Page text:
The streaming wars are hotting up! Amazon has announced that Amazon Music HD, the company's lossless and hi-res audio service, will now be free for all Amazon Music Unlimited subscribers.
The news comes hot-on-the-heels of Apple Music adding lossless audio (and Spatial Audio) at no extra charge, and leaves the soon-to-launch Spotify HiFi looking like it will have to be free to keep in line with the competition.
It remains to be seen how Deezer, Tidal and Qobuz will convince customers to keep paying extra for its lossless and hi-res audio tiers now that Apple and Amazon offer the same quality, in theory, at no extra cost.
The Amazon Music Unlimited Individual Plan costs £7.99 ($7.99) per month for Prime members and £9.99 ($9.99) per month for Amazon customers, while the Family Plan is £14.99 ($14.99) permonth – and both now include lossless audio. The Amazon Music HD tier was previously an additional £5 ($5) per month. For current subscribers to Amazon Music HD, there will be no extra charge for HD starting with their next billing cycle.
Amazon Music HD gives you access to 70 million songs in CD-quality and hi-res audio – double the bitrate of many standard music streaming services. Tempted? You can get a 3-month free trial to try out the service.
Amazon Music HD 3-month trial FREE
Intuitive desktop and mobile apps, good CD-quality and a hi-res library – all free for three months! New subscriber to Amazon Music Unlimited? This freebie is a no-brainer.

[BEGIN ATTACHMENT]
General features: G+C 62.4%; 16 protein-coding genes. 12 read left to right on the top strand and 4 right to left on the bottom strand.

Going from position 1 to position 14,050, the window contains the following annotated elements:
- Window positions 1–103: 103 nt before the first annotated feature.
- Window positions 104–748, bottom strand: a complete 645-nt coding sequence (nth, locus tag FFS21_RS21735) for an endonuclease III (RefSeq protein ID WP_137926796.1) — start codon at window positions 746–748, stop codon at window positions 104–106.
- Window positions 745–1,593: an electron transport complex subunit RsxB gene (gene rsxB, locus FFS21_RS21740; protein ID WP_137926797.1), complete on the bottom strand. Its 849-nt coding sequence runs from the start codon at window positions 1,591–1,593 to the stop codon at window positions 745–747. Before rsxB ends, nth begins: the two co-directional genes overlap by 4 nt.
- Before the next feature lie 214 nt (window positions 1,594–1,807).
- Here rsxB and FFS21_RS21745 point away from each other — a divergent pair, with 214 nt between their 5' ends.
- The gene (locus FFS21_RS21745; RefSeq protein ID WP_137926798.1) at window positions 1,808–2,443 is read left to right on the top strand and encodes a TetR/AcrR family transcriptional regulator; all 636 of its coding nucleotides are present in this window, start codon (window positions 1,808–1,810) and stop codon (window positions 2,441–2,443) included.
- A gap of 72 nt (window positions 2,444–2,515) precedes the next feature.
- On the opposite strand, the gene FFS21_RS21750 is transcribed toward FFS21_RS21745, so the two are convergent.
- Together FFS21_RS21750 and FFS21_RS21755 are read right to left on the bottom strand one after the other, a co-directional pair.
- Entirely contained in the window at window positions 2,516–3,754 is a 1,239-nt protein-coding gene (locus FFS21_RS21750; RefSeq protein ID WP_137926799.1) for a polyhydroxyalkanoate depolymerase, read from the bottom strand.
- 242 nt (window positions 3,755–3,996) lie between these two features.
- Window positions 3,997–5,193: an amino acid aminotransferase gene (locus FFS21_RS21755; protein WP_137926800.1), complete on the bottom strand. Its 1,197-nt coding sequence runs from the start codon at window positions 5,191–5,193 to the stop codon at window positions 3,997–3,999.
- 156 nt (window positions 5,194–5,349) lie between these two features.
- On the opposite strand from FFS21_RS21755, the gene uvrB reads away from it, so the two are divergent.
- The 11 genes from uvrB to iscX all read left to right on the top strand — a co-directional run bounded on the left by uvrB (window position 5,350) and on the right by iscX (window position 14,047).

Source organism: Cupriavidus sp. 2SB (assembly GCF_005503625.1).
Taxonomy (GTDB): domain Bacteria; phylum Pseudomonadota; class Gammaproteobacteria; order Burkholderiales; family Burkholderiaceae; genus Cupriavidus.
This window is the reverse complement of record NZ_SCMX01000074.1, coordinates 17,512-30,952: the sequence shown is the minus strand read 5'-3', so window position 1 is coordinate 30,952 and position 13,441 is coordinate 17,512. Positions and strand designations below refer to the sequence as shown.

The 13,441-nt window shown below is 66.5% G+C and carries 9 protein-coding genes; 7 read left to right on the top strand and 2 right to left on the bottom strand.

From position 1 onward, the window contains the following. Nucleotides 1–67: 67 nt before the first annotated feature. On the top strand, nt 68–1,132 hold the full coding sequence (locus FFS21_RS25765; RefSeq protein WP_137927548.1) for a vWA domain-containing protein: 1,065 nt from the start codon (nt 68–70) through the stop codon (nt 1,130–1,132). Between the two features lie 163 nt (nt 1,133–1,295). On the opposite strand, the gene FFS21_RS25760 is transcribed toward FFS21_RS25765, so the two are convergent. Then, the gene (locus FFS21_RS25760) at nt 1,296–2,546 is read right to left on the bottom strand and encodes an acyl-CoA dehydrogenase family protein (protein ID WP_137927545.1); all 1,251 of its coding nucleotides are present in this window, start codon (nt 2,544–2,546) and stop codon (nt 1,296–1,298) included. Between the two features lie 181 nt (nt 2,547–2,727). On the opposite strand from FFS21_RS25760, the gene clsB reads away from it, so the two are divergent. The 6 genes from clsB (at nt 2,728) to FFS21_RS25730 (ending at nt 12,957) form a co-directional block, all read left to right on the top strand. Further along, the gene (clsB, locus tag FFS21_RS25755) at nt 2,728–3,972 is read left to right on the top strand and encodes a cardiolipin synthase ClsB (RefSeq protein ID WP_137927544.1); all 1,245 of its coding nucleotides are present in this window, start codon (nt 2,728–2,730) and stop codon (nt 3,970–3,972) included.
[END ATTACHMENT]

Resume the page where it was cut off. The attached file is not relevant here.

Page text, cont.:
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So what is Amazon Music HD? And should you really try it out?
Amazon has been in the music streaming business for well over a decade, first with its Amazon Prime offering, and then with its fully-fledged Apple Music and Spotify rival, Amazon Music Unlimited. As of late last year it has also gone a step further by taking on the likes of Tidal and Qobuz with its own CD-quality and hi-res music streaming tier. And, you guessed it, this is the service we're talking about: Amazon Music HD.
You can access Amazon Music HD through three different avenues: a web browser, a dedicated desktop app or through an Android or iOS mobile app – although it’s worth noting that you can’t actually stream CD-quality music or hi-res tracks on the web browser mode.
Amazon refers to HD tracks as having a ”bit depth of 16-bits, a minimum sample rate of 44.1 kHz (also referred to as CD-quality), and an average bitrate of 850 kbps”. What the service calls UHD tracks, on the other hand, “have a bit depth of 24-bits, sample rates ranging from 44.1 kHz up to 192 kHz, and an average bitrate of 3730 kbps.”
It's a great service: it's easy to use, has an extensive library of CD-quality and hi-res music and it is cheaper than its competitors. Our advice? A free 90-day trial seems like a no brainer.
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